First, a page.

I've always believed that one of the best predictors of a student's success is "books at home."
And research backs it up. More cash! Higher education! Break the ice at parties!
For me, the books that really made me the rich, entertaining Brainiac that I am are The Great Brain, anything by Judy Blume, and - maybe more than any of them - Encyclopedia Brown.
So, it's sad that we learned yesterday of the death of Donald J. Sobol, the creator and writer of Encyclopedia Brown, a series of 20+ books that launched in 1963.
Sobol's talent was writing, as the Globe and Mail says, books for "kids who hated to read." I don't know that I ever hated reading, but there's no doubt that Encyclopedia Brown was the literary equivalent of "I'll eat just one more potato chip." Just one more mystery before bedtime!
In the stories, Encyclopedia Brown is a boy detective for hire, a bargain at "25 cents per day, plus expenses," who also helps his police-chief dad solve mysteries too complicated for the police force. Assisted by the plucky Sally Kimball and plagued by arch nemesis Bugs Meany, Encyclopedia's solves mysteries with a keen eye for detail and ability to uncover factual errors in his suspects' stories.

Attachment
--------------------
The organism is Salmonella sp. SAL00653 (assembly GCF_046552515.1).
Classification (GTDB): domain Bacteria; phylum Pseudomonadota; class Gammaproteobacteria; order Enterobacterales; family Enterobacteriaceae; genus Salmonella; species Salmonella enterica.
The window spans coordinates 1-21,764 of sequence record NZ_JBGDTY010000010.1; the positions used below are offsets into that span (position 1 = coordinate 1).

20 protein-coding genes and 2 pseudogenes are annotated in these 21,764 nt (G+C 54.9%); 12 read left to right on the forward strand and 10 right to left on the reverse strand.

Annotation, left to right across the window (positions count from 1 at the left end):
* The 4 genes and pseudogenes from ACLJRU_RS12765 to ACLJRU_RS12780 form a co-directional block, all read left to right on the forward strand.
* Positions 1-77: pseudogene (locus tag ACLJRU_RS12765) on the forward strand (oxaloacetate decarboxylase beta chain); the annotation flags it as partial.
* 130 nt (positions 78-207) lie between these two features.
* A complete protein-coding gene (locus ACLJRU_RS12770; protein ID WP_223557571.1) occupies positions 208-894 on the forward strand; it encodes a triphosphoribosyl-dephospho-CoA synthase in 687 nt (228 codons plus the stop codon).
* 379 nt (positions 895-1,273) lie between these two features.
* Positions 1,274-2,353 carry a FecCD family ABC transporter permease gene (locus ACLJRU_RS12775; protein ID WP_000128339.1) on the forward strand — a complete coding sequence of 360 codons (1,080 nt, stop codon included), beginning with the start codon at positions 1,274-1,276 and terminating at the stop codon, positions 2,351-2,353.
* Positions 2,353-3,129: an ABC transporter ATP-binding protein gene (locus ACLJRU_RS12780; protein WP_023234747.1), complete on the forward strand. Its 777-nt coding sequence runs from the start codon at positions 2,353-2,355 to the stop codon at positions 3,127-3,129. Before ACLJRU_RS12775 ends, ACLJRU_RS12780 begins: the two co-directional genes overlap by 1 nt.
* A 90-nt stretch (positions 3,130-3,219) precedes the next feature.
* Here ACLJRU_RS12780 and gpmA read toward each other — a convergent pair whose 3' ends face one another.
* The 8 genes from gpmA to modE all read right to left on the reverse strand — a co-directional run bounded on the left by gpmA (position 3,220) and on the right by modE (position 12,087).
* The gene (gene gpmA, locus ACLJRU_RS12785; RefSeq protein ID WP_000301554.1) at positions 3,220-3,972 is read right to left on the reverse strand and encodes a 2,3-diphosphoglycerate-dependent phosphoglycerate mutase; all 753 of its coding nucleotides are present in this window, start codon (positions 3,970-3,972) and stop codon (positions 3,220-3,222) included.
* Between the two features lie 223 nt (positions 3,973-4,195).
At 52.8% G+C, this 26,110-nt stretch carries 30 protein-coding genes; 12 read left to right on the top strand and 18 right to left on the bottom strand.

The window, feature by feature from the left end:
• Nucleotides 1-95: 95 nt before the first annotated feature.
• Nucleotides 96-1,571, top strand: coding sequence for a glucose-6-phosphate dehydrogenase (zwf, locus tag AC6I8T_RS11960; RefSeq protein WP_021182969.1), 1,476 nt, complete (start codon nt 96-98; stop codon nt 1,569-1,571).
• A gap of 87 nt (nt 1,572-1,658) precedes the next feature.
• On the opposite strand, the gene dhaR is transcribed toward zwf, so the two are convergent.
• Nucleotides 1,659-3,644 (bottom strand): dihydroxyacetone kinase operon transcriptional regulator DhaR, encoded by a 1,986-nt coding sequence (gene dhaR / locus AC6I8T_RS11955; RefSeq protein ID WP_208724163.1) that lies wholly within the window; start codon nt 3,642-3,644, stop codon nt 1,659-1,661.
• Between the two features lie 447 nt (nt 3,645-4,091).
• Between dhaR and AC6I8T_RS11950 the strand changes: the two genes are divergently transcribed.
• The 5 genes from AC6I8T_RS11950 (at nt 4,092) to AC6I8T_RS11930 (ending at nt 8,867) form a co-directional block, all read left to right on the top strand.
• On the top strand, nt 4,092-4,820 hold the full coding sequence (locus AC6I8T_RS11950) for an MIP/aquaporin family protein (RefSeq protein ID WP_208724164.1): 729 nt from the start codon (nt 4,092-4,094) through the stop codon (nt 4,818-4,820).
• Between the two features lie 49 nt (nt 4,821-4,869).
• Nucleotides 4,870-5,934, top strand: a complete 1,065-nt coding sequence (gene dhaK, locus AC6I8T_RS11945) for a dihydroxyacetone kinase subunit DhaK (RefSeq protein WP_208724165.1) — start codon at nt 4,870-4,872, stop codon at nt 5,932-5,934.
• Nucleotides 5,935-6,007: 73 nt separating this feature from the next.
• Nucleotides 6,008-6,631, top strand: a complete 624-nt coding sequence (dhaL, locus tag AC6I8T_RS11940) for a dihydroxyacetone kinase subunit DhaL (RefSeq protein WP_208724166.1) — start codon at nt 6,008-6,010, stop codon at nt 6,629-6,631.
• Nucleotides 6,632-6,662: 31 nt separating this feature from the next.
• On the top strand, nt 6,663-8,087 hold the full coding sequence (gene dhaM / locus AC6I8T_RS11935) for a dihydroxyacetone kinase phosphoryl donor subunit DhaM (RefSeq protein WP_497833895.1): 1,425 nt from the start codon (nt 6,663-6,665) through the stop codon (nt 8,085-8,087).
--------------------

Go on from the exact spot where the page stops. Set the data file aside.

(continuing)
The best part: you could solve the mysteries yourself. You flipped to the back of the book to get the solution, and generations of young kids (present company excluded) learned the thrill of reading the solutions before the mysteries in order to feel a little bit smarter (the equivalent of watching Jeopardy! earlier in the day to impress people with your "knowledge" later on).
However, one of my proudest moments is figuring out the Case of the Flower Can all by myself. There are two kinds of cans: flour and flower.
Where do I collect my quarter plus expenses?
Celeste Holm died yesterday - her role in the Tom Sawyer film musical (Jodie Foster's first movie!) was another childhood cultural touchstone (and underrated!).
That's Holm singing "uncouth, irreverent, wild..." in the opening line.